st. patrick

St. Patrick’s Day

Dear Parents,

If you walked through the school this past Wednesday, you would have seen many students and teachers wearing green in recognition of St. Patrick’s Day, a celebration of Ireland, and a day to honour a man called by God to do His work here on earth. 

Did you know that St. Patrick wasn’t Irish? He was born in Britain around A.D. 390, to Christian parents. Despite growing up in a Christian home, it is said that Patrick was an atheist. 

When he was 16, Patrick was captured by a group of Irish raiders and taken to Ireland where he spent six years in captivity working as a herdsman. During this time, he realized how much he needed to hope in something better, and he turned to God for help and solace. 

Patrick dreamed of his escape, a dream that he believed came from God. One day the opportunity arrived and Patrick was able to return to Britain. Later, in another dream, Patrick heard God’s voice telling him to become a missionary. After his ordination as priest, God called him to return to Ireland to minister to the Christians there and to also convert the Irish, many of whom practiced a nature-based pagan religion. That Patrick was able to serve, care for, and love in a country in which he was held captive, is a wonderful example of grace and forgiveness.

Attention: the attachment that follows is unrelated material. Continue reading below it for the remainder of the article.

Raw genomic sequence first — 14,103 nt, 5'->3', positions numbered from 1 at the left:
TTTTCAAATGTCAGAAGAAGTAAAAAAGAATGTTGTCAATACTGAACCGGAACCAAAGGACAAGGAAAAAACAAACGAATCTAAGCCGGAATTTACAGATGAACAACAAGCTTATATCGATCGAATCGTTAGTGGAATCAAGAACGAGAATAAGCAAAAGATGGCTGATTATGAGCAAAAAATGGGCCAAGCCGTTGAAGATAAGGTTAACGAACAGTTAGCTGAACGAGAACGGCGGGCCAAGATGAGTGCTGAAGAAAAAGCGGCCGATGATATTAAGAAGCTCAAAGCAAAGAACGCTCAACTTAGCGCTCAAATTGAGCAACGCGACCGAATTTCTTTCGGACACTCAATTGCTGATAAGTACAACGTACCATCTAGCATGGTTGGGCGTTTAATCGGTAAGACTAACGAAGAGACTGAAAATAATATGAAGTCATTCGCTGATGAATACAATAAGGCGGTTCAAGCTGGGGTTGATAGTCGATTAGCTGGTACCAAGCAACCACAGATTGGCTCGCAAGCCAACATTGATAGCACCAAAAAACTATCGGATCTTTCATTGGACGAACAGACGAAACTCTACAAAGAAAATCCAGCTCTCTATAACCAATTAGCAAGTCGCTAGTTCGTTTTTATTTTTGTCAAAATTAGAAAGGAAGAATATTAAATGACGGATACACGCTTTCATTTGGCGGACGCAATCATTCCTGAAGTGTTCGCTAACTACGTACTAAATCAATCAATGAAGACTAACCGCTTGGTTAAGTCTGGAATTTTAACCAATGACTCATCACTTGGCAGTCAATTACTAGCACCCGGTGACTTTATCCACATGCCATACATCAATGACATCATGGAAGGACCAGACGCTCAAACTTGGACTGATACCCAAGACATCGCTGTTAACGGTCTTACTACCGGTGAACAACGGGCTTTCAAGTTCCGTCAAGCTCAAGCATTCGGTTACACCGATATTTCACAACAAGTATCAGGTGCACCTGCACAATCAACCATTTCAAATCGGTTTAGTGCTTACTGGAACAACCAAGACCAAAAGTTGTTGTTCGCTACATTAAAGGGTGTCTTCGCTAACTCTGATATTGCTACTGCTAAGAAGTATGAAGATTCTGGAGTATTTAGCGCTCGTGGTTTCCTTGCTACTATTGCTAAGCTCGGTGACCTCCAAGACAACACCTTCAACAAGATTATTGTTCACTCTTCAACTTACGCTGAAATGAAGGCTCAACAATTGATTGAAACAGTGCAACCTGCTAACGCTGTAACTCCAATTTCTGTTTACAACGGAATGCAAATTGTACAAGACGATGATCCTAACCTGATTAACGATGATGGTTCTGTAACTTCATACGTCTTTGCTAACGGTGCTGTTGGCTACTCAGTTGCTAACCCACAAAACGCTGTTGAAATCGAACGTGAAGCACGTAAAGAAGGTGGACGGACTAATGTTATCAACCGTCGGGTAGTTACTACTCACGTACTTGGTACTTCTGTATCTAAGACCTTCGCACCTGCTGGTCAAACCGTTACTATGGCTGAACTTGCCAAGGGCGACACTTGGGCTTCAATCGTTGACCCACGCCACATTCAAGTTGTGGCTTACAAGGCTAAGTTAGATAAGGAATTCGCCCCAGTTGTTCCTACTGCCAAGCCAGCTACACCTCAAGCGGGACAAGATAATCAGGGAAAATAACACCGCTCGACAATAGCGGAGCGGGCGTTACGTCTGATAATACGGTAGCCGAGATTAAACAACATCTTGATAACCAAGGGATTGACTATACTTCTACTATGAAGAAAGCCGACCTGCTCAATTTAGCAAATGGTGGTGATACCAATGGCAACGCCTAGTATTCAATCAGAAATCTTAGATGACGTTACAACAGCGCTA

Not only was Patrick instrumental in the growth and development of Christianity in Ireland, he was also God’s instrument, being the hands and feet of Jesus.

We don’t know how God is going to use us, but we do know that he has a plan for our lives, and he may surprise us by calling us to something that we least expect. Our response? To do what he requires: act justly, love kindness, and walk humbly with him (Micah 6:8), and to remember that Christ is always with us. 

Take a moment to listen to this beautiful hymn based on the Breastplate Prayer of St. Patrick.

In Christ, 
Sara Flokstra, Vice-principal